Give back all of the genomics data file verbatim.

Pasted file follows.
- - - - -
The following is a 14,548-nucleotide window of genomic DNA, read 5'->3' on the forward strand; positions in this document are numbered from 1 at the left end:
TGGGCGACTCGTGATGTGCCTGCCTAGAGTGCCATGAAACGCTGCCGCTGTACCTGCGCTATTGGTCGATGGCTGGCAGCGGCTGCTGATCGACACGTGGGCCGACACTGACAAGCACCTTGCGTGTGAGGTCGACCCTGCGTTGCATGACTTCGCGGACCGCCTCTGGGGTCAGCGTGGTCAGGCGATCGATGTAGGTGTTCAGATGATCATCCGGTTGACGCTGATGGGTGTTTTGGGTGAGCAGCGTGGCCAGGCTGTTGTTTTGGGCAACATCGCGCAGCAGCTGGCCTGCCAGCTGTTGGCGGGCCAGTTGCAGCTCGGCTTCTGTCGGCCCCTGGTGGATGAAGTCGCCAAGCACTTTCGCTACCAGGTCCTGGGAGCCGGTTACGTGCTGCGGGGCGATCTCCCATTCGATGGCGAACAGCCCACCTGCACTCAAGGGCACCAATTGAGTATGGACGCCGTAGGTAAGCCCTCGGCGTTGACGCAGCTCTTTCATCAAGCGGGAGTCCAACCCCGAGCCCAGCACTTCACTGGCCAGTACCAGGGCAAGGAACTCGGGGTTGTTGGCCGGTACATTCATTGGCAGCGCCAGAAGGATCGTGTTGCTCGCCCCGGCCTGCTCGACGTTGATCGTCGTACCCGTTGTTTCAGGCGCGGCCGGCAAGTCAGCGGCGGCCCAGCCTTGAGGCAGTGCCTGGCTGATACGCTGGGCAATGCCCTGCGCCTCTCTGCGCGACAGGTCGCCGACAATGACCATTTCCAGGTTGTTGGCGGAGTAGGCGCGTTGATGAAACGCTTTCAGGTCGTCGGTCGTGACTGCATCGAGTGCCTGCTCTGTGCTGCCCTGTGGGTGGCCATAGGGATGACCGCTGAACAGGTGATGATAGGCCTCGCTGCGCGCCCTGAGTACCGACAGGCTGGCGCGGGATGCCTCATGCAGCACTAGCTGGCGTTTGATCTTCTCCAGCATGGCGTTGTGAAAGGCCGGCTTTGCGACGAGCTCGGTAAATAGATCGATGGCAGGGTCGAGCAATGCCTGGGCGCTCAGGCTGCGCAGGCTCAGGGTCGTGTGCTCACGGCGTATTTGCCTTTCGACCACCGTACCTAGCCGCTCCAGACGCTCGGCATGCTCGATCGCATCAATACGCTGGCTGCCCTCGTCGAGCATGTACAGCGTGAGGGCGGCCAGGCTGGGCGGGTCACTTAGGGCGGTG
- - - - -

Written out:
The following is a 14,548-nucleotide window of genomic DNA, read 5'->3' on the forward strand; positions in this document are numbered from 1 at the left end:
TGGGCGACTCGTGATGTGCCTGCCTAGAGTGCCATGAAACGCTGCCGCTGTACCTGCGCTATTGGTCGATGGCTGGCAGCGGCTGCTGATCGACACGTGGGCCGACACTGACAAGCACCTTGCGTGTGAGGTCGACCCTGCGTTGCATGACTTCGCGGACCGCCTCTGGGGTCAGCGTGGTCAGGCGATCGATGTAGGTGTTCAGATGATCATCCGGTTGACGCTGATGGGTGTTTTGGGTGAGCAGCGTGGCCAGGCTGTTGTTTTGGGCAACATCGCGCAGCAGCTGGCCTGCCAGCTGTTGGCGGGCCAGTTGCAGCTCGGCTTCTGTCGGCCCCTGGTGGATGAAGTCGCCAAGCACTTTCGCTACCAGGTCCTGGGAGCCGGTTACGTGCTGCGGGGCGATCTCCCATTCGATGGCGAACAGCCCACCTGCACTCAAGGGCACCAATTGAGTATGGACGCCGTAGGTAAGCCCTCGGCGTTGACGCAGCTCTTTCATCAAGCGGGAGTCCAACCCCGAGCCCAGCACTTCACTGGCCAGTACCAGGGCAAGGAACTCGGGGTTGTTGGCCGGTACATTCATTGGCAGCGCCAGAAGGATCGTGTTGCTCGCCCCGGCCTGCTCGACGTTGATCGTCGTACCCGTTGTTTCAGGCGCGGCCGGCAAGTCAGCGGCGGCCCAGCCTTGAGGCAGTGCCTGGCTGATACGCTGGGCAATGCCCTGCGCCTCTCTGCGCGACAGGTCGCCGACAATGACCATTTCCAGGTTGTTGGCGGAGTAGGCGCGTTGATGAAACGCTTTCAGGTCGTCGGTCGTGACTGCATCGAGTGCCTGCTCTGTGCTGCCCTGTGGGTGGCCATAGGGATGACCGCTGAACAGGTGATGATAGGCCTCGCTGCGCGCCCTGAGTACCGACAGGCTGGCGCGGGATGCCTCATGCAGCACTAGCTGGCGTTTGATCTTCTCCAGCATGGCGTTGTGAAAGGCCGGCTTTGCGACGAGCTCGGTAAATAGATCGATGGCAGGGTCGAGCAATGCCTGGGCGCTCAGGCTGCGCAGGCTCAGGGTCGTGTGCTCACGGCGTATTTGCCTTTCGACCACCGTACCTAGCCGCTCCAGACGCTCGGCATGCTCGATCGCATCAATACGCTGGCTGCCCTCGTCGAGCATGTACAGCGTGAGGGCGGCCAGGCTGGGCGGGTCACTTAGGGCGGTG